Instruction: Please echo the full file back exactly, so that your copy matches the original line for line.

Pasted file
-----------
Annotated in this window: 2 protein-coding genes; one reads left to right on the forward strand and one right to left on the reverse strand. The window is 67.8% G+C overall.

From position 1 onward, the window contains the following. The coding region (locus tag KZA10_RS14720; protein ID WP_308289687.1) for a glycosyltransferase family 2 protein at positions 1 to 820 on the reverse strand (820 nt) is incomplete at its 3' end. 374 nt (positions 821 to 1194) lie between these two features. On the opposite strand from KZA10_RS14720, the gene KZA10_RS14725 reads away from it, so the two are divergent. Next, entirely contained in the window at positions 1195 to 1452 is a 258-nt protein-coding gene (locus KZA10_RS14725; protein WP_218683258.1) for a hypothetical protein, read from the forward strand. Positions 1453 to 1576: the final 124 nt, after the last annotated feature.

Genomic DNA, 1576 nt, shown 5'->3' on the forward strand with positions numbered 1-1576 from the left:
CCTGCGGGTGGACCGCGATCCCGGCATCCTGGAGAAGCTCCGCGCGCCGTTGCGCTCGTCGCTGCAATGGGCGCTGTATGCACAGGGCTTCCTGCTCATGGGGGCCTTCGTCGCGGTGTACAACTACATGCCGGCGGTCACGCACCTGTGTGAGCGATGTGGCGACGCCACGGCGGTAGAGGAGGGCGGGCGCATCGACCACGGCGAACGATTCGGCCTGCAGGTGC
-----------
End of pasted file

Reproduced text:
Annotated in this window: 2 protein-coding genes; one reads left to right on the forward strand and one right to left on the reverse strand. The window is 67.8% G+C overall.

From position 1 onward, the window contains the following. The coding region (locus tag KZA10_RS14720; protein ID WP_308289687.1) for a glycosyltransferase family 2 protein at positions 1 to 820 on the reverse strand (820 nt) is incomplete at its 3' end. 374 nt (positions 821 to 1194) lie between these two features. On the opposite strand from KZA10_RS14720, the gene KZA10_RS14725 reads away from it, so the two are divergent. Next, entirely contained in the window at positions 1195 to 1452 is a 258-nt protein-coding gene (locus KZA10_RS14725; protein WP_218683258.1) for a hypothetical protein, read from the forward strand. Positions 1453 to 1576: the final 124 nt, after the last annotated feature.

Genomic DNA, 1576 nt, shown 5'->3' on the forward strand with positions numbered 1-1576 from the left:
CCTGCGGGTGGACCGCGATCCCGGCATCCTGGAGAAGCTCCGCGCGCCGTTGCGCTCGTCGCTGCAATGGGCGCTGTATGCACAGGGCTTCCTGCTCATGGGGGCCTTCGTCGCGGTGTACAACTACATGCCGGCGGTCACGCACCTGTGTGAGCGATGTGGCGACGCCACGGCGGTAGAGGAGGGCGGGCGCATCGACCACGGCGAACGATTCGGCCTGCAGGTGC